Plain Language

Plain Language in Transition

by Phillip Frost

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Get to the Point
Use Linking Words and Go with the Flow
Vary Sentence Form to Maintain Interest
Leapfrog Along with Repetition and Overlapping



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‘‘Plain Language’’ is a regular feature of the Michigan Bar Journal, edited by Joseph Kimble for the Plain English Subcommittee of the Publications and Website Advisory Committee. We seek to improve the clarity of legal writing and the public opinion of lawyers by eliminating legalese. Want to contribute a plain-English article? Contact Prof. Kimble at Thomas Cooley Law School, P.O. Box 13038, Lansing, MI 48901. For information about the Plain English Committee, see our website—

Critics of plain language acknowledge that eliminating legalese is a worthy goal, but often claim that such writing is mechanical and lifeless, a relentless procession of dull, declarative sentences. On the contrary, legal writing can be concise and clear, while also creating a sense of flow and interest that carries the reader through the text. As one of my mentors was fond of saying, the best legal writing can ‘‘sing.’’ Here are some transitional techniques that can make your writing concise and create flow.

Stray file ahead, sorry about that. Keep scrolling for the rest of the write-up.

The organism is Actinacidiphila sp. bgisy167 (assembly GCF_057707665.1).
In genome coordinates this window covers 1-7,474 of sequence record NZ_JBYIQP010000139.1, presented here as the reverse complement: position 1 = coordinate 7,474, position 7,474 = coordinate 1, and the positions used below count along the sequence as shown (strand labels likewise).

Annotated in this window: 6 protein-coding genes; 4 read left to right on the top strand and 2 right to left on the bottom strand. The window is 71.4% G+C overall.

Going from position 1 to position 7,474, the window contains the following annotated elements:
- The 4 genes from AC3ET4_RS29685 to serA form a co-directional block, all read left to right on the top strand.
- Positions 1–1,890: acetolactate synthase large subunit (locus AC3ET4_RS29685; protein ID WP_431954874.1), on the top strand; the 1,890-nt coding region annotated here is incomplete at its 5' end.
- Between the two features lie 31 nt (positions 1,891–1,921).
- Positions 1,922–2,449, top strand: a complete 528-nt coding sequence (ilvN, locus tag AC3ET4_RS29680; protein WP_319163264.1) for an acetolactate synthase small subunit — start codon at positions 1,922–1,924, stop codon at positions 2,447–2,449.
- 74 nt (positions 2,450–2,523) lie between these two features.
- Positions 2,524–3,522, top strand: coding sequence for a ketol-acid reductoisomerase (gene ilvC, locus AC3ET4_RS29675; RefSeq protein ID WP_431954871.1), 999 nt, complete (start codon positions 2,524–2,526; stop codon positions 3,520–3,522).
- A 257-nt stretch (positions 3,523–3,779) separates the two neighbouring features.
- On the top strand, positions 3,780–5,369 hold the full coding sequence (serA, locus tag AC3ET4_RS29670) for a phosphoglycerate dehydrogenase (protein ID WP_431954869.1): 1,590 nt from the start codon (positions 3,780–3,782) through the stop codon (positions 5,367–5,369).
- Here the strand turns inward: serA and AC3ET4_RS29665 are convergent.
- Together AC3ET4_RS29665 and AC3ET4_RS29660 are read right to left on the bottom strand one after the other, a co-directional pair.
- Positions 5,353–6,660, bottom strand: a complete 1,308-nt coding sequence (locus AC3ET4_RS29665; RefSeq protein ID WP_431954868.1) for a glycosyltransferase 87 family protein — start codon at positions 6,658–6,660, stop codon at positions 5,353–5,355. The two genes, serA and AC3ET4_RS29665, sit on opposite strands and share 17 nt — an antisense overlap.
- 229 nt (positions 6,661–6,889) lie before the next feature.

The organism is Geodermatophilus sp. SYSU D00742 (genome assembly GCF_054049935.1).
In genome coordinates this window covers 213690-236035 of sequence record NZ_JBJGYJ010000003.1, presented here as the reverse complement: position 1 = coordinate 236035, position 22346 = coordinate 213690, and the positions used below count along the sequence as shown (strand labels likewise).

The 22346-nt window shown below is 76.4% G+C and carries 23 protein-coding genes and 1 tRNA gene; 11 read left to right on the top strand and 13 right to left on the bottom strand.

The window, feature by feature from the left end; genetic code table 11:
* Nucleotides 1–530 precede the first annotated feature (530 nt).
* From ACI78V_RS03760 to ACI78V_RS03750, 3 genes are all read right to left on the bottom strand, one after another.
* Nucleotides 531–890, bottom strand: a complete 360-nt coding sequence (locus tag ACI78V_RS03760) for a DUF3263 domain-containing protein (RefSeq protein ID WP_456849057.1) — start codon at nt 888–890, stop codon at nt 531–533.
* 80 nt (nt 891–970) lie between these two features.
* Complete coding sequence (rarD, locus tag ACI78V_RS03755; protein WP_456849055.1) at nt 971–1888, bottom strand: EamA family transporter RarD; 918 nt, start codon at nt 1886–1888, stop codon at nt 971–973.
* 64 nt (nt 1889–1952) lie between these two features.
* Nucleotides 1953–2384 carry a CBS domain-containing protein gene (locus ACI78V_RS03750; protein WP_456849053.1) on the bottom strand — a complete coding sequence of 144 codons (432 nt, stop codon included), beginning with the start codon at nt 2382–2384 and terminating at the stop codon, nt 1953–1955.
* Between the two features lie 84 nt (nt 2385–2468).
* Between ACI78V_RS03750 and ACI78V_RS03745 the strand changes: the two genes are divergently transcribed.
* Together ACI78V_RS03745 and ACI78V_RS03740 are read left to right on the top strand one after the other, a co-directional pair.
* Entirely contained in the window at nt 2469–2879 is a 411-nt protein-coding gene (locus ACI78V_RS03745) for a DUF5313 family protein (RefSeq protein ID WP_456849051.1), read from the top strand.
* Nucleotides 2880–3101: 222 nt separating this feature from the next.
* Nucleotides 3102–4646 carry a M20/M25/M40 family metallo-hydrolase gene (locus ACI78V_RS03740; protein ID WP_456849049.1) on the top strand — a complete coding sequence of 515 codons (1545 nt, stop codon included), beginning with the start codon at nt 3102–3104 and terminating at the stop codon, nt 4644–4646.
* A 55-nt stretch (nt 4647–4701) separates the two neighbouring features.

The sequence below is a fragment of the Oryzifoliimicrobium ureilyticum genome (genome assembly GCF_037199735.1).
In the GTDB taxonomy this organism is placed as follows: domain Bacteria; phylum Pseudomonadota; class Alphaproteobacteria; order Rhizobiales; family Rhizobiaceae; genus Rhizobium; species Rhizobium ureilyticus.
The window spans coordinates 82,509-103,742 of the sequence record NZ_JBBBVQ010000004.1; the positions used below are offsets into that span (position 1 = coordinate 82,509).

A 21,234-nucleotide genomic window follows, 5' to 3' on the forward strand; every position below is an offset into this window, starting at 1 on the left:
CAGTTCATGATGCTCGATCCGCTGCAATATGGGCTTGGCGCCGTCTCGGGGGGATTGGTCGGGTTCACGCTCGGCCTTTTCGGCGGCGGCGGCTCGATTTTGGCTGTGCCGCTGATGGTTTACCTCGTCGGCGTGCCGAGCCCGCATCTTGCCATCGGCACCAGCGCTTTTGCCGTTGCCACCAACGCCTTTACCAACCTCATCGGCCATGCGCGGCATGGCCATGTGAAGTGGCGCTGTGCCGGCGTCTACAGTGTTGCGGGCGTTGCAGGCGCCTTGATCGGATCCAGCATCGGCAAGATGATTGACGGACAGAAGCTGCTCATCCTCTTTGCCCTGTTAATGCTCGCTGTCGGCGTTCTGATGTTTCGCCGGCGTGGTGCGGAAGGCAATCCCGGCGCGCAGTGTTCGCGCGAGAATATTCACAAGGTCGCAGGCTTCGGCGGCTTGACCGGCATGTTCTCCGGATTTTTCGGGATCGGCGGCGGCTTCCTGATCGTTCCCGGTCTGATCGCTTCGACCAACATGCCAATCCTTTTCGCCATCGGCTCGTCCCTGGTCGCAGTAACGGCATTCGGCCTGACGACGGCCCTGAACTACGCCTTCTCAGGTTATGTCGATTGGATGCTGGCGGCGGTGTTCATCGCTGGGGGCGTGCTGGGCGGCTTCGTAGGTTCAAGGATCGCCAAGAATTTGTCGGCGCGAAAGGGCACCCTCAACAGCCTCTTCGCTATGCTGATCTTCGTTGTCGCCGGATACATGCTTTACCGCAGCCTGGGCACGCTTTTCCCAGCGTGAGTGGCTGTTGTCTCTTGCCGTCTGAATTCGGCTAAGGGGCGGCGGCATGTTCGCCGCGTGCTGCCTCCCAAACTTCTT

Plain-language advocates generally say cut surplus and use uncomplicated sentence structure. The goal is to eliminate words that get in the way of clear communication and to let the reader get to your point. This is especially important at the start of sentences, when you move to new points. Thus, you should usually eliminate what legal-writing experts describe as ‘‘word wasting idioms,’’ ‘‘throat clearing’’ expressions, and ‘‘timid phrases,’’ such as it should be noted that, the fact that, it seems, or it would appear that.1 And you should prefer simple, direct sentences with active, concrete verbs and nouns, and without long modifying phrases that interrupt your main subject and verb.

Yet if you follow these principles mechanically, they may produce a repetitive, staccato effect that bores or even slows the reader. For example, consider this paragraph: